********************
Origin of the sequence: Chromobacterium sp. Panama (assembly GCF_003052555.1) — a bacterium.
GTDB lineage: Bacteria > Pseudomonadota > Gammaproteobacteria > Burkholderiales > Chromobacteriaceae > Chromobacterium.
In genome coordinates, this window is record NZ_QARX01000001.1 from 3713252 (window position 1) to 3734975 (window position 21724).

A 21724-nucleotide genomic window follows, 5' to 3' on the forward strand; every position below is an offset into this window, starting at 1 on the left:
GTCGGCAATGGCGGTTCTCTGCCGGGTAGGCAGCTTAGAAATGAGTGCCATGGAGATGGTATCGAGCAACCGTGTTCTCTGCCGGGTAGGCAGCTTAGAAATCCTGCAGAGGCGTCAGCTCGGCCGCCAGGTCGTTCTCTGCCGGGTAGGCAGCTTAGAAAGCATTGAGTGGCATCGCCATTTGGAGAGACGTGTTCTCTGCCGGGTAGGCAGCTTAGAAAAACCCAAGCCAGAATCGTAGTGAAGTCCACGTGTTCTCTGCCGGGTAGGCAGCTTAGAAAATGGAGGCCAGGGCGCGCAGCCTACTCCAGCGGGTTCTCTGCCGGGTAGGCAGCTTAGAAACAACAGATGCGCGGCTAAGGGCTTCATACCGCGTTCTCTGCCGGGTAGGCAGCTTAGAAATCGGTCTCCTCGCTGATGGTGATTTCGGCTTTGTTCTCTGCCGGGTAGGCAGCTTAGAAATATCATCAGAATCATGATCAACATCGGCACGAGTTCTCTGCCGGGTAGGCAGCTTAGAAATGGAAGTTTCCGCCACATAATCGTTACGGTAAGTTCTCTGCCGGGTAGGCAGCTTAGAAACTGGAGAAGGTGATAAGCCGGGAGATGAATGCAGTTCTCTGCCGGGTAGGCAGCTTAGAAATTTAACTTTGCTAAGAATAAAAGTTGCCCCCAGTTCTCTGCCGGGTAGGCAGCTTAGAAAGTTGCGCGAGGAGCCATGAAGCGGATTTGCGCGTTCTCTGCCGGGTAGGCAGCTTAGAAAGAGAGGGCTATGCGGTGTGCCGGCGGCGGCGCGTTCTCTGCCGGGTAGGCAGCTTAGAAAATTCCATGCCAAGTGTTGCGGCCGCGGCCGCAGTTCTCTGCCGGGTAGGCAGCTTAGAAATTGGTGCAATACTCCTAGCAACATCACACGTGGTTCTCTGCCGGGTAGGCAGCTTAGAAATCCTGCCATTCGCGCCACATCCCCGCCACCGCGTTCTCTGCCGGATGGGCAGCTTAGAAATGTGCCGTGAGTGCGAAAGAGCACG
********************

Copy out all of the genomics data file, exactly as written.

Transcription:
Origin of the sequence: Chromobacterium sp. Panama (assembly GCF_003052555.1) — a bacterium.
GTDB lineage: Bacteria > Pseudomonadota > Gammaproteobacteria > Burkholderiales > Chromobacteriaceae > Chromobacterium.
In genome coordinates, this window is record NZ_QARX01000001.1 from 3713252 (window position 1) to 3734975 (window position 21724).

A 21724-nucleotide genomic window follows, 5' to 3' on the forward strand; every position below is an offset into this window, starting at 1 on the left:
GTCGGCAATGGCGGTTCTCTGCCGGGTAGGCAGCTTAGAAATGAGTGCCATGGAGATGGTATCGAGCAACCGTGTTCTCTGCCGGGTAGGCAGCTTAGAAATCCTGCAGAGGCGTCAGCTCGGCCGCCAGGTCGTTCTCTGCCGGGTAGGCAGCTTAGAAAGCATTGAGTGGCATCGCCATTTGGAGAGACGTGTTCTCTGCCGGGTAGGCAGCTTAGAAAAACCCAAGCCAGAATCGTAGTGAAGTCCACGTGTTCTCTGCCGGGTAGGCAGCTTAGAAAATGGAGGCCAGGGCGCGCAGCCTACTCCAGCGGGTTCTCTGCCGGGTAGGCAGCTTAGAAACAACAGATGCGCGGCTAAGGGCTTCATACCGCGTTCTCTGCCGGGTAGGCAGCTTAGAAATCGGTCTCCTCGCTGATGGTGATTTCGGCTTTGTTCTCTGCCGGGTAGGCAGCTTAGAAATATCATCAGAATCATGATCAACATCGGCACGAGTTCTCTGCCGGGTAGGCAGCTTAGAAATGGAAGTTTCCGCCACATAATCGTTACGGTAAGTTCTCTGCCGGGTAGGCAGCTTAGAAACTGGAGAAGGTGATAAGCCGGGAGATGAATGCAGTTCTCTGCCGGGTAGGCAGCTTAGAAATTTAACTTTGCTAAGAATAAAAGTTGCCCCCAGTTCTCTGCCGGGTAGGCAGCTTAGAAAGTTGCGCGAGGAGCCATGAAGCGGATTTGCGCGTTCTCTGCCGGGTAGGCAGCTTAGAAAGAGAGGGCTATGCGGTGTGCCGGCGGCGGCGCGTTCTCTGCCGGGTAGGCAGCTTAGAAAATTCCATGCCAAGTGTTGCGGCCGCGGCCGCAGTTCTCTGCCGGGTAGGCAGCTTAGAAATTGGTGCAATACTCCTAGCAACATCACACGTGGTTCTCTGCCGGGTAGGCAGCTTAGAAATCCTGCCATTCGCGCCACATCCCCGCCACCGCGTTCTCTGCCGGATGGGCAGCTTAGAAATGTGCCGTGAGTGCGAAAGAGCACG